DJEERS ... to Nez Perce County Commission Chairman Doug Zenner and his fellow commissioners, Doug Havens and Don Beck.
Blindsiding people is a crummy way to do the public’s businesss. Case in point: the county commission’s decision to terminate its partnership with Valley Vision and the Clearwater Economic Development Association.
Rather than spend $32,000 with Valley Vision and almost $12,000 with CEDA, the commissioners are placing their bets on the Lewiston-Nez Perce County Regional Airport’s southside business park.
Nez Perce County has been with CEDA since it was formed in 1967. When Valley Vision was launched in 1996, Nez Perce County was a charter member.
Breaking those relationships is going to be disruptive.
For starters, there’s going to be less money for cooperative ventures. Valley Vision won’t be recruiting new businesses to the valley. CEDA will have fewer resources as it works to secure grants and financing for businesses and education.
Losing Nez Perce County deprives Valley Vision and CEDA of information and feedback from one of the region’s largest players about everything from broadband and workforce development to business startups.
But working in isolation can hardly be productive for Nez Perce County, either.
All of which could have been hammered out in a public give-and-take during the summer budget preparation sessions — if Zenner, Havens and Beck had been open about it. Instead, the commissioners delivered their fait accompli to CEDA and Valley Vision last week.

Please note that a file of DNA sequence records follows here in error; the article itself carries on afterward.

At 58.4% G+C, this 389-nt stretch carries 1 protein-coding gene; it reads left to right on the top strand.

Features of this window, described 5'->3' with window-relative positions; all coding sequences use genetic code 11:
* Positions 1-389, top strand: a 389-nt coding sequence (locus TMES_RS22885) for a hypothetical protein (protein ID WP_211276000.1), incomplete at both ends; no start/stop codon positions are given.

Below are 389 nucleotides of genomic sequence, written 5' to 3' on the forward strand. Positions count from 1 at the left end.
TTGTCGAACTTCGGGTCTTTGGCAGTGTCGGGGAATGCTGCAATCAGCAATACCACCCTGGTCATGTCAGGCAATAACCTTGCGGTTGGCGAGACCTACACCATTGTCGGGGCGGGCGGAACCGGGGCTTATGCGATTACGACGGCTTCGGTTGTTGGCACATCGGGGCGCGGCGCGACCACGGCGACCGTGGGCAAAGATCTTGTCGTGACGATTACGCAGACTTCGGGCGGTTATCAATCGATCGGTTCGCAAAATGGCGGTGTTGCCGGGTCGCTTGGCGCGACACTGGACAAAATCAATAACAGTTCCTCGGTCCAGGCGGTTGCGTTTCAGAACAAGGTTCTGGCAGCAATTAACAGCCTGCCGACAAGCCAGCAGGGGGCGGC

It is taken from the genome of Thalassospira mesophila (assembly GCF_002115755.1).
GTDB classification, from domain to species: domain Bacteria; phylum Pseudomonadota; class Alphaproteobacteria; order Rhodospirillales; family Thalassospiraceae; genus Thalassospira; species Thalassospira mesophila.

Witnessing such a last-minute, frenzied process in action hardly generates much confidence in the acumen of this courthouse team, does it?
CCHEERS ... to Latah County Commissioners Tom Lamar, Kathie LaFortune and Dave McGraw.
They’ve come out against the Idaho Legislature’s attempt to impose a work requirement on low-income Idahoans who are about to benefit from Medicaid expansion.
With good reason.
Tired of legislative indifference, Idaho voters last year took matters into their own hands and expanded Medicaid coverage to about 91,000 people who lacked access to health insurance. Nowhere in the Proposition 2 ballot measure was there any talk of requiring people to document their employment to qualify.
That was an invention of GOP lawmakers.
The pattern emerging from states with Medicaid work requirements has been a rising tide of people — many of them legitimately employed — who nonetheless lose benefits because they can’t navigate the certification process. And you won’t find a more severe system than one Idaho is contemplating, where people would be compelled to comply each and every month.
“This isn’t so much a work requirement as a document reporting requirement,” LaFortune said.
Judicial barriers are blocking work requirements in states such as Arkansas, Kentucky and New Hampshire. But if Idaho’s case prevails, the three county commissioners have an inkling of what will come next — a continued drain on the county’s medically indigent budgets.